Bumetanide Injection, USP Adverse Reactions

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ADVERSE REACTIONS

The most frequent clinical adverse reactions considered probably or possibly related to bumetanide are muscle cramps (seen in 1.1% of treated patients), dizziness (1.1%), hypotension (0.8%), headache (0.6%), nausea (0.6%), and encephalopathy (in patients with preexisting liver disease) (0.6%). One or more of these adverse reactions have been reported in approximately 4.1% of patients treated with bumetanide.

Serious skin reactions (i.e., Stevens-Johnson syndrome, toxic epidermal necrolysis) have been reported in association with bumetanide use.

Less frequent clinical adverse reactions to bumetanide are impaired hearing (0.5%), pruritus (0.4%), electrocardiogram changes (0.4%), weakness (0.2%), hives (0.2%), abdominal pain (0.2%), arthritic pain (0.2%), musculoskeletal pain (0.2%), rash (0.2%) and vomiting (0.2%). One or more of these adverse reactions have been reported in approximately 2.9% of patients treated with bumetanide.

Other clinical adverse reactions, which have each occurred in approximately 0.1% of patients, are vertigo, chest pain, ear discomfort, fatigue, dehydration, sweating, hyperventilation, dry mouth, upset stomach, renal failure, asterixis, itching, nipple tenderness, diarrhea, premature ejaculation and difficulty maintaining an erection.

Laboratory abnormalities reported have included hyperuricemia (in 18.4% of patients tested), hypochloremia (14.9%), hypokalemia (14.7%), azotemia (10.6%), hyponatremia (9.2%), increased serum creatinine (7.4%), hyperglycemia (6.6%), and variations in phosphorus (4.5%), CO2 content (4.3%), bicarbonate (3.1%) and calcium (2.4%). Although manifestations of the pharmacologic action of bumetanide, these conditions may become more pronounced by intensive therapy.

Also reported have been thrombocytopenia (0.2%) and deviations in hemoglobin (0.8%), prothrombin time (0.8%), hematocrit (0.6%), WBC (0.3%) and differential counts (0.1%). There have been rare spontaneous reports of thrombocytopenia from postmarketing experience.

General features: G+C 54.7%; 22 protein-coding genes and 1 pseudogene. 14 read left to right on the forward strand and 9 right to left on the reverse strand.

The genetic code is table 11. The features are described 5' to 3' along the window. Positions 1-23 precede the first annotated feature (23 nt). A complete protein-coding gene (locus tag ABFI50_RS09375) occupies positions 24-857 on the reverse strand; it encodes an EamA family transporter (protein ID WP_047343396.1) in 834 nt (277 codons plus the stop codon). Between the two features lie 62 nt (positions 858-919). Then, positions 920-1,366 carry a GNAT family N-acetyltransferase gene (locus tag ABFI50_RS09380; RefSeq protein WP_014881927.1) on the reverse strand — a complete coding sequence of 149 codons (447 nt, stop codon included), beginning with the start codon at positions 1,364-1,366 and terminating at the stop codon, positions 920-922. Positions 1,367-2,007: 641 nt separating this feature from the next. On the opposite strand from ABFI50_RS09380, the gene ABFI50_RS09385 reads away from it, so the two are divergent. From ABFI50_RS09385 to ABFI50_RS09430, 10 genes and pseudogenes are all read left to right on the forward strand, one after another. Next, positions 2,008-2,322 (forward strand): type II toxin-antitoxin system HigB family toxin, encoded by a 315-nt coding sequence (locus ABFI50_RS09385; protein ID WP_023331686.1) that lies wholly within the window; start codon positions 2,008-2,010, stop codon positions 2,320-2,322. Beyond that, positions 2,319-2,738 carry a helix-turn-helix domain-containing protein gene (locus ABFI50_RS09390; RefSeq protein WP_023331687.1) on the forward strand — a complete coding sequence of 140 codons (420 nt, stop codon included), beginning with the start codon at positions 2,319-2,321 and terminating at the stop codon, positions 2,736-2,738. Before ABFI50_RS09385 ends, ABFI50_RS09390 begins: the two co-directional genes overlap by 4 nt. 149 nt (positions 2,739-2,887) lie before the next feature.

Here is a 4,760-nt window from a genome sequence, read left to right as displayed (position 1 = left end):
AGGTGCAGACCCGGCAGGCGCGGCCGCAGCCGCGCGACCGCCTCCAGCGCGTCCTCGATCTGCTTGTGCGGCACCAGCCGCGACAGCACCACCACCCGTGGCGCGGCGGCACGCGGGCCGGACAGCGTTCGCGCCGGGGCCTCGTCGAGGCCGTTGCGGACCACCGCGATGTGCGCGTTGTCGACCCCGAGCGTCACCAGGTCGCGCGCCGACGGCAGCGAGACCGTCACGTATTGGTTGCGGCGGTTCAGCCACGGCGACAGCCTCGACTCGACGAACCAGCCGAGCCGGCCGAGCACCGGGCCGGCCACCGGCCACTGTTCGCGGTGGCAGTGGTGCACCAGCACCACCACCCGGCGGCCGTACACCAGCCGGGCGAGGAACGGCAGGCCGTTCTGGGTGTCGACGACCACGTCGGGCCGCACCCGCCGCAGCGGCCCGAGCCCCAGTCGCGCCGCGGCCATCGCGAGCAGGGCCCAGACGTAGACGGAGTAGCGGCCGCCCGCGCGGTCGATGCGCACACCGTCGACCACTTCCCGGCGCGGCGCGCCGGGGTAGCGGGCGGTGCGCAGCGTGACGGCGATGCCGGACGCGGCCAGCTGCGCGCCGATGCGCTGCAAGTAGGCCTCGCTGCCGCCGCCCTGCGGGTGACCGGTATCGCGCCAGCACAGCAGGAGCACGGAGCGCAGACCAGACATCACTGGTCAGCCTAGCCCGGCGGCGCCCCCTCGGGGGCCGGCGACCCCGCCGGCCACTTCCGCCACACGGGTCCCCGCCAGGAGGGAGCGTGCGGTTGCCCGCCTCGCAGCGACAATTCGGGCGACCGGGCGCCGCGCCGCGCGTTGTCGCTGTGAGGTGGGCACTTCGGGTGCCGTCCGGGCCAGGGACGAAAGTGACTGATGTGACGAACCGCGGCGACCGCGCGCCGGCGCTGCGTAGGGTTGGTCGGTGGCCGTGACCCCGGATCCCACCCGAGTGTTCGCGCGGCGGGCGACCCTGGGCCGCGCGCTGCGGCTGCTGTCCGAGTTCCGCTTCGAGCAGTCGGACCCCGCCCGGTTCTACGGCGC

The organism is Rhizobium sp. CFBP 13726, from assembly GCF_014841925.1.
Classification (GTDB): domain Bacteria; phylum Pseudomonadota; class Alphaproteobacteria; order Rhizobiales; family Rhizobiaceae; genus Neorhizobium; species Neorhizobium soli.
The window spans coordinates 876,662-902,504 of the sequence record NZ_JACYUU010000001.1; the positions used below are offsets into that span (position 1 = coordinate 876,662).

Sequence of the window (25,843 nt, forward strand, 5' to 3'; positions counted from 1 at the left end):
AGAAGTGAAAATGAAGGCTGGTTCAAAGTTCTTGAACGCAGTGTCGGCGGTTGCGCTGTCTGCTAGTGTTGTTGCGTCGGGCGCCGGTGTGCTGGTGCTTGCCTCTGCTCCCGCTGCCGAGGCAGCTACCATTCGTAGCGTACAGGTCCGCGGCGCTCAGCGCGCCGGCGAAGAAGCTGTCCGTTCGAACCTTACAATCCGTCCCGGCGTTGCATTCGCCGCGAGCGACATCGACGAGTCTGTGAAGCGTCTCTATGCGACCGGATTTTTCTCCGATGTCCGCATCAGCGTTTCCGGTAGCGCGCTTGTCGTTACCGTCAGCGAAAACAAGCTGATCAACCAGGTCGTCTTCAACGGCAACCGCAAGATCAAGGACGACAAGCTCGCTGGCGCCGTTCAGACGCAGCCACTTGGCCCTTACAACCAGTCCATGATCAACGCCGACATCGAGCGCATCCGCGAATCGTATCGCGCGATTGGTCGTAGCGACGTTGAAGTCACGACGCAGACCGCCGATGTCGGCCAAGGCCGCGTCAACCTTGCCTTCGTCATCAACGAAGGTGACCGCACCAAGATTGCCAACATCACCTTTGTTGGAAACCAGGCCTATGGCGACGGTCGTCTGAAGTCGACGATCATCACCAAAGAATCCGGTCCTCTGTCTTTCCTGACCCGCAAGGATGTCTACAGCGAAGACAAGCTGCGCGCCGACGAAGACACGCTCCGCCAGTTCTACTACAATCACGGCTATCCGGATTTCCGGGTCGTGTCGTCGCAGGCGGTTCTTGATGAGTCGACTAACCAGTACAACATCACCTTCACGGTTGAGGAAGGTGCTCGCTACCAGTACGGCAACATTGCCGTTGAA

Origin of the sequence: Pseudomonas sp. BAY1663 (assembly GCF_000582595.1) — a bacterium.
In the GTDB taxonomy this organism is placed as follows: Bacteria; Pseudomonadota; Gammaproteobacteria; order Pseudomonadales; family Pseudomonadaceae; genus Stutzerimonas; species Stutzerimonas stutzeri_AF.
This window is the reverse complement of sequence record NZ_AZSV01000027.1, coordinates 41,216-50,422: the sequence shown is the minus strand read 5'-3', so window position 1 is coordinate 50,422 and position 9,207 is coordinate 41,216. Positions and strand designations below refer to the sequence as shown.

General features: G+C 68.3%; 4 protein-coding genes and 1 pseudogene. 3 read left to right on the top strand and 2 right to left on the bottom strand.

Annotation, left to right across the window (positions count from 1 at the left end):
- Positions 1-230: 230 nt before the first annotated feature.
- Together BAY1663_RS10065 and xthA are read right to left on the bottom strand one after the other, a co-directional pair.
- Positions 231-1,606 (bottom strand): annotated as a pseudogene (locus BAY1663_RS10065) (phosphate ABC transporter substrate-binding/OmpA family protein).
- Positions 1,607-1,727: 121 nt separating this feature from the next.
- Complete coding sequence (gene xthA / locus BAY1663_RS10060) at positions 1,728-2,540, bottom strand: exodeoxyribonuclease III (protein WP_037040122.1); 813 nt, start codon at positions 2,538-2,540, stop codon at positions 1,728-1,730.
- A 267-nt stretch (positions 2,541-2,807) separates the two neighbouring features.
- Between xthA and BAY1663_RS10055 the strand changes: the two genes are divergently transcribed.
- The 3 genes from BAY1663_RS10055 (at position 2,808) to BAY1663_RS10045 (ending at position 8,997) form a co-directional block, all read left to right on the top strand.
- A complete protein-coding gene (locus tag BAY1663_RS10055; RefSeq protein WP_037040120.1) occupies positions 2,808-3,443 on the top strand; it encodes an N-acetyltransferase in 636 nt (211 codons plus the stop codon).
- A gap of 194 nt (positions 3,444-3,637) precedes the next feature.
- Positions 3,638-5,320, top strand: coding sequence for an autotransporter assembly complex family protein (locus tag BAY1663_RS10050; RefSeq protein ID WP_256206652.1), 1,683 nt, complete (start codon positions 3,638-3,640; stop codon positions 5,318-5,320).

Diuresis induced by bumetanide may also rarely be accompanied by changes in LDH (1%), total serum bilirubin (0.8%), serum proteins (0.7%), SGOT (0.6%), SGPT (0.5%), alkaline phosphatase (0.4%), cholesterol (0.4%) and creatinine clearance (0.3%). Increases in urinary glucose (0.7%) and urinary protein (0.3%) have also been seen.

To report SUSPECTED ADVERSE REACTIONS, contact Hospira, Inc. at 1-800-441-4100, or FDA at 1-800-FDA-1088 or www.fda.gov/medwatch

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Adverse Reactions

ADVERSE REACTIONS

The most frequent clinical adverse reactions considered probably or possibly related to bumetanide are muscle cramps (seen in 1.1% of treated patients), dizziness (1.1%), hypotension (0.8%), headache (0.6%), nausea (0.6%), and encephalopathy (in patients with preexisting liver disease) (0.6%). One or more of these adverse reactions have been reported in approximately 4.1% of patients treated with bumetanide.

Serious skin reactions (i.e., Stevens-Johnson syndrome, toxic epidermal necrolysis) have been reported in association with bumetanide use.

Less frequent clinical adverse reactions to bumetanide are impaired hearing (0.5%), pruritus (0.4%), electrocardiogram changes (0.4%), weakness (0.2%), hives (0.2%), abdominal pain (0.2%), arthritic pain (0.2%), musculoskeletal pain (0.2%), rash (0.2%) and vomiting (0.2%). One or more of these adverse reactions have been reported in approximately 2.9% of patients treated with bumetanide.

Other clinical adverse reactions, which have each occurred in approximately 0.1% of patients, are vertigo, chest pain, ear discomfort, fatigue, dehydration, sweating, hyperventilation, dry mouth, upset stomach, renal failure, asterixis, itching, nipple tenderness, diarrhea, premature ejaculation and difficulty maintaining an erection.

Laboratory abnormalities reported have included hyperuricemia (in 18.4% of patients tested), hypochloremia (14.9%), hypokalemia (14.7%), azotemia (10.6%), hyponatremia (9.2%), increased serum creatinine (7.4%), hyperglycemia (6.6%), and variations in phosphorus (4.5%), CO2 content (4.3%), bicarbonate (3.1%) and calcium (2.4%). Although manifestations of the pharmacologic action of bumetanide, these conditions may become more pronounced by intensive therapy.

Also reported have been thrombocytopenia (0.2%) and deviations in hemoglobin (0.8%), prothrombin time (0.8%), hematocrit (0.6%), WBC (0.3%) and differential counts (0.1%). There have been rare spontaneous reports of thrombocytopenia from postmarketing experience.

Diuresis induced by bumetanide may also rarely be accompanied by changes in LDH (1%), total serum bilirubin (0.8%), serum proteins (0.7%), SGOT (0.6%), SGPT (0.5%), alkaline phosphatase (0.4%), cholesterol (0.4%) and creatinine clearance (0.3%). Increases in urinary glucose (0.7%) and urinary protein (0.3%) have also been seen.

To report SUSPECTED ADVERSE REACTIONS, contact Hospira, Inc. at 1-800-441-4100, or FDA at 1-800-FDA-1088 or www.fda.gov/medwatch

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